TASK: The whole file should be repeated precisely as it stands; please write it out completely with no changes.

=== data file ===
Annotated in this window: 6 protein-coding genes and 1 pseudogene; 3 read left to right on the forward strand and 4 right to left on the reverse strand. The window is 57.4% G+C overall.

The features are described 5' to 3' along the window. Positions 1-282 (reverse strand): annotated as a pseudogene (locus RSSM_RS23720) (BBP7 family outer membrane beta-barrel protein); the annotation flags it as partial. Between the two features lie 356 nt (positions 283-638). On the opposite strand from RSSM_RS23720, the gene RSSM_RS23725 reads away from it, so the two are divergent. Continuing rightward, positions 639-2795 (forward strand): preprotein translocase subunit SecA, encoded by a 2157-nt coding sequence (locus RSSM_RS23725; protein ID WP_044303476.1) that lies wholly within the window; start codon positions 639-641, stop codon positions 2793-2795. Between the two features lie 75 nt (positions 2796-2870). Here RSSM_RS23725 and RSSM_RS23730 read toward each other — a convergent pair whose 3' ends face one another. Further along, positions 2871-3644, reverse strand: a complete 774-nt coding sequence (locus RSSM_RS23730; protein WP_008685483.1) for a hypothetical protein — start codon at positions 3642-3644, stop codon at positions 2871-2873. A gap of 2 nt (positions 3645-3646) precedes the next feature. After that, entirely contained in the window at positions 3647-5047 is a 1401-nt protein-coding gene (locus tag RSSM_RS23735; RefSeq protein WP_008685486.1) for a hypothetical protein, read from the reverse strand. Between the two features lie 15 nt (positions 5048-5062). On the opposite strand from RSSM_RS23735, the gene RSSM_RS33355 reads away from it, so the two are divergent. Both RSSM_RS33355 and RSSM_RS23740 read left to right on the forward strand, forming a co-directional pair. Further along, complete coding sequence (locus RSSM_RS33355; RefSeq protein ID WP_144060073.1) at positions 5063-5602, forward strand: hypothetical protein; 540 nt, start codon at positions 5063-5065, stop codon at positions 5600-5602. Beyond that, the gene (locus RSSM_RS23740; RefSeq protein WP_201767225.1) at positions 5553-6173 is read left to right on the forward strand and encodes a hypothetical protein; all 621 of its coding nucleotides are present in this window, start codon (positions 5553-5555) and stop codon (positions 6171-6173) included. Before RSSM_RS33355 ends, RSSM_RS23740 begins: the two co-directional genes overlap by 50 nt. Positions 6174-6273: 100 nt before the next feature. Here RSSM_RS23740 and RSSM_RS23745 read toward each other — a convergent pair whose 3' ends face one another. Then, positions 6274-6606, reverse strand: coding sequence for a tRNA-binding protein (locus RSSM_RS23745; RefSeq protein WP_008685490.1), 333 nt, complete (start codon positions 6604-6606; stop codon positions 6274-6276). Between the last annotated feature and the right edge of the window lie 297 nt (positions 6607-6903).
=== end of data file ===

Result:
Annotated in this window: 6 protein-coding genes and 1 pseudogene; 3 read left to right on the forward strand and 4 right to left on the reverse strand. The window is 57.4% G+C overall.

The features are described 5' to 3' along the window. Positions 1-282 (reverse strand): annotated as a pseudogene (locus RSSM_RS23720) (BBP7 family outer membrane beta-barrel protein); the annotation flags it as partial. Between the two features lie 356 nt (positions 283-638). On the opposite strand from RSSM_RS23720, the gene RSSM_RS23725 reads away from it, so the two are divergent. Continuing rightward, positions 639-2795 (forward strand): preprotein translocase subunit SecA, encoded by a 2157-nt coding sequence (locus RSSM_RS23725; protein ID WP_044303476.1) that lies wholly within the window; start codon positions 639-641, stop codon positions 2793-2795. Between the two features lie 75 nt (positions 2796-2870). Here RSSM_RS23725 and RSSM_RS23730 read toward each other — a convergent pair whose 3' ends face one another. Further along, positions 2871-3644, reverse strand: a complete 774-nt coding sequence (locus RSSM_RS23730; protein WP_008685483.1) for a hypothetical protein — start codon at positions 3642-3644, stop codon at positions 2871-2873. A gap of 2 nt (positions 3645-3646) precedes the next feature. After that, entirely contained in the window at positions 3647-5047 is a 1401-nt protein-coding gene (locus tag RSSM_RS23735; RefSeq protein WP_008685486.1) for a hypothetical protein, read from the reverse strand. Between the two features lie 15 nt (positions 5048-5062). On the opposite strand from RSSM_RS23735, the gene RSSM_RS33355 reads away from it, so the two are divergent. Both RSSM_RS33355 and RSSM_RS23740 read left to right on the forward strand, forming a co-directional pair. Further along, complete coding sequence (locus RSSM_RS33355; RefSeq protein ID WP_144060073.1) at positions 5063-5602, forward strand: hypothetical protein; 540 nt, start codon at positions 5063-5065, stop codon at positions 5600-5602. Beyond that, the gene (locus RSSM_RS23740; RefSeq protein WP_201767225.1) at positions 5553-6173 is read left to right on the forward strand and encodes a hypothetical protein; all 621 of its coding nucleotides are present in this window, start codon (positions 5553-5555) and stop codon (positions 6171-6173) included. Before RSSM_RS33355 ends, RSSM_RS23740 begins: the two co-directional genes overlap by 50 nt. Positions 6174-6273: 100 nt before the next feature. Here RSSM_RS23740 and RSSM_RS23745 read toward each other — a convergent pair whose 3' ends face one another. Then, positions 6274-6606, reverse strand: coding sequence for a tRNA-binding protein (locus RSSM_RS23745; RefSeq protein WP_008685490.1), 333 nt, complete (start codon positions 6604-6606; stop codon positions 6274-6276). Between the last annotated feature and the right edge of the window lie 297 nt (positions 6607-6903).